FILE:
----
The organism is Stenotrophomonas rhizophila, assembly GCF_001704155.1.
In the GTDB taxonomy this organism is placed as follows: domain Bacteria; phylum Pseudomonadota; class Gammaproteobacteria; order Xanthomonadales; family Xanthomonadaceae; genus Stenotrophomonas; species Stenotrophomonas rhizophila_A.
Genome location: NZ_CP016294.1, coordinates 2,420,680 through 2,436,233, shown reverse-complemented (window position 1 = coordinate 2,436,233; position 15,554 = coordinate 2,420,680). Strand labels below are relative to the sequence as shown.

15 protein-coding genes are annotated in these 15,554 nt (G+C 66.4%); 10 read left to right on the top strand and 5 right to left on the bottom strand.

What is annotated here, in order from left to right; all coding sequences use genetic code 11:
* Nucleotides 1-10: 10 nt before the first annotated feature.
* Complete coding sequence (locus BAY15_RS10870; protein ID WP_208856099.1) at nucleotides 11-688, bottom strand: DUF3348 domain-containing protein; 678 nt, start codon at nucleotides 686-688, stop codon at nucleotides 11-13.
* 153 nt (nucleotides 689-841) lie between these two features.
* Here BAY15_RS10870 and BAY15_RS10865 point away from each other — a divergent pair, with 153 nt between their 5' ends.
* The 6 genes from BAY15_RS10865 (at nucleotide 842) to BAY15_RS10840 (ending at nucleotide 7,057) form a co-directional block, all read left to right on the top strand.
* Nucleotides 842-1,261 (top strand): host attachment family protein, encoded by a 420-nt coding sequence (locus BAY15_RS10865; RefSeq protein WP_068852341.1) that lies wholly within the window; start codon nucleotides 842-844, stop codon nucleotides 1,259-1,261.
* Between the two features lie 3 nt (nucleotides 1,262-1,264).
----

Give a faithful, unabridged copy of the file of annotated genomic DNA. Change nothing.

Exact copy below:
The organism is Stenotrophomonas rhizophila, assembly GCF_001704155.1.
In the GTDB taxonomy this organism is placed as follows: domain Bacteria; phylum Pseudomonadota; class Gammaproteobacteria; order Xanthomonadales; family Xanthomonadaceae; genus Stenotrophomonas; species Stenotrophomonas rhizophila_A.
Genome location: NZ_CP016294.1, coordinates 2,420,680 through 2,436,233, shown reverse-complemented (window position 1 = coordinate 2,436,233; position 15,554 = coordinate 2,420,680). Strand labels below are relative to the sequence as shown.

15 protein-coding genes are annotated in these 15,554 nt (G+C 66.4%); 10 read left to right on the top strand and 5 right to left on the bottom strand.

What is annotated here, in order from left to right; all coding sequences use genetic code 11:
* Nucleotides 1-10: 10 nt before the first annotated feature.
* Complete coding sequence (locus BAY15_RS10870; protein ID WP_208856099.1) at nucleotides 11-688, bottom strand: DUF3348 domain-containing protein; 678 nt, start codon at nucleotides 686-688, stop codon at nucleotides 11-13.
* 153 nt (nucleotides 689-841) lie between these two features.
* Here BAY15_RS10870 and BAY15_RS10865 point away from each other — a divergent pair, with 153 nt between their 5' ends.
* The 6 genes from BAY15_RS10865 (at nucleotide 842) to BAY15_RS10840 (ending at nucleotide 7,057) form a co-directional block, all read left to right on the top strand.
* Nucleotides 842-1,261 (top strand): host attachment family protein, encoded by a 420-nt coding sequence (locus BAY15_RS10865; RefSeq protein WP_068852341.1) that lies wholly within the window; start codon nucleotides 842-844, stop codon nucleotides 1,259-1,261.
* Between the two features lie 3 nt (nucleotides 1,262-1,264).